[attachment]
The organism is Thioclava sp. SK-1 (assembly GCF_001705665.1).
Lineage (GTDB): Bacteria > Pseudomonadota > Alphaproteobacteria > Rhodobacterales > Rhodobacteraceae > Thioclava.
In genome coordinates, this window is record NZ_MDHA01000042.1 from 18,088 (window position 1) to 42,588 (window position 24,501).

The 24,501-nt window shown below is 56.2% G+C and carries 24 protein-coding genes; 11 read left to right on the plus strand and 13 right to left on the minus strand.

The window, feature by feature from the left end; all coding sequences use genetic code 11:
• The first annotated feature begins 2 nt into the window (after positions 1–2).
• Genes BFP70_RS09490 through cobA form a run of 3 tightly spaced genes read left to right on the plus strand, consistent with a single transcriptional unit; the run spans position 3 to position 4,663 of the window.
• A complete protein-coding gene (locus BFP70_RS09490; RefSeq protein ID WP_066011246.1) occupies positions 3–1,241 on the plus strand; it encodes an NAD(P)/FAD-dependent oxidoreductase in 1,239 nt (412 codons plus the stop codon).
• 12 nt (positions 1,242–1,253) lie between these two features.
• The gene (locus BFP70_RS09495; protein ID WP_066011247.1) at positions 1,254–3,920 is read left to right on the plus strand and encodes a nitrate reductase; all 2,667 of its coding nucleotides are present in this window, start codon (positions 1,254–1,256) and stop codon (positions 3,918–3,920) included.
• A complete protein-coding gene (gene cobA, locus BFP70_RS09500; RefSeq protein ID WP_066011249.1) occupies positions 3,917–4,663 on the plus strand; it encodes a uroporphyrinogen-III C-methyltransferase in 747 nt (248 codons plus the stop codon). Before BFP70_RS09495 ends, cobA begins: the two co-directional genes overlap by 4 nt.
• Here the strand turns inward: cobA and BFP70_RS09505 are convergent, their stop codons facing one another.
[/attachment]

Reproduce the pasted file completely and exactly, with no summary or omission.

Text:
The organism is Thioclava sp. SK-1 (assembly GCF_001705665.1).
Lineage (GTDB): Bacteria > Pseudomonadota > Alphaproteobacteria > Rhodobacterales > Rhodobacteraceae > Thioclava.
In genome coordinates, this window is record NZ_MDHA01000042.1 from 18,088 (window position 1) to 42,588 (window position 24,501).

The 24,501-nt window shown below is 56.2% G+C and carries 24 protein-coding genes; 11 read left to right on the plus strand and 13 right to left on the minus strand.

The window, feature by feature from the left end; all coding sequences use genetic code 11:
• The first annotated feature begins 2 nt into the window (after positions 1–2).
• Genes BFP70_RS09490 through cobA form a run of 3 tightly spaced genes read left to right on the plus strand, consistent with a single transcriptional unit; the run spans position 3 to position 4,663 of the window.
• A complete protein-coding gene (locus BFP70_RS09490; RefSeq protein ID WP_066011246.1) occupies positions 3–1,241 on the plus strand; it encodes an NAD(P)/FAD-dependent oxidoreductase in 1,239 nt (412 codons plus the stop codon).
• 12 nt (positions 1,242–1,253) lie between these two features.
• The gene (locus BFP70_RS09495; protein ID WP_066011247.1) at positions 1,254–3,920 is read left to right on the plus strand and encodes a nitrate reductase; all 2,667 of its coding nucleotides are present in this window, start codon (positions 1,254–1,256) and stop codon (positions 3,918–3,920) included.
• A complete protein-coding gene (gene cobA, locus BFP70_RS09500; RefSeq protein ID WP_066011249.1) occupies positions 3,917–4,663 on the plus strand; it encodes a uroporphyrinogen-III C-methyltransferase in 747 nt (248 codons plus the stop codon). Before BFP70_RS09495 ends, cobA begins: the two co-directional genes overlap by 4 nt.
• Here the strand turns inward: cobA and BFP70_RS09505 are convergent, their stop codons facing one another.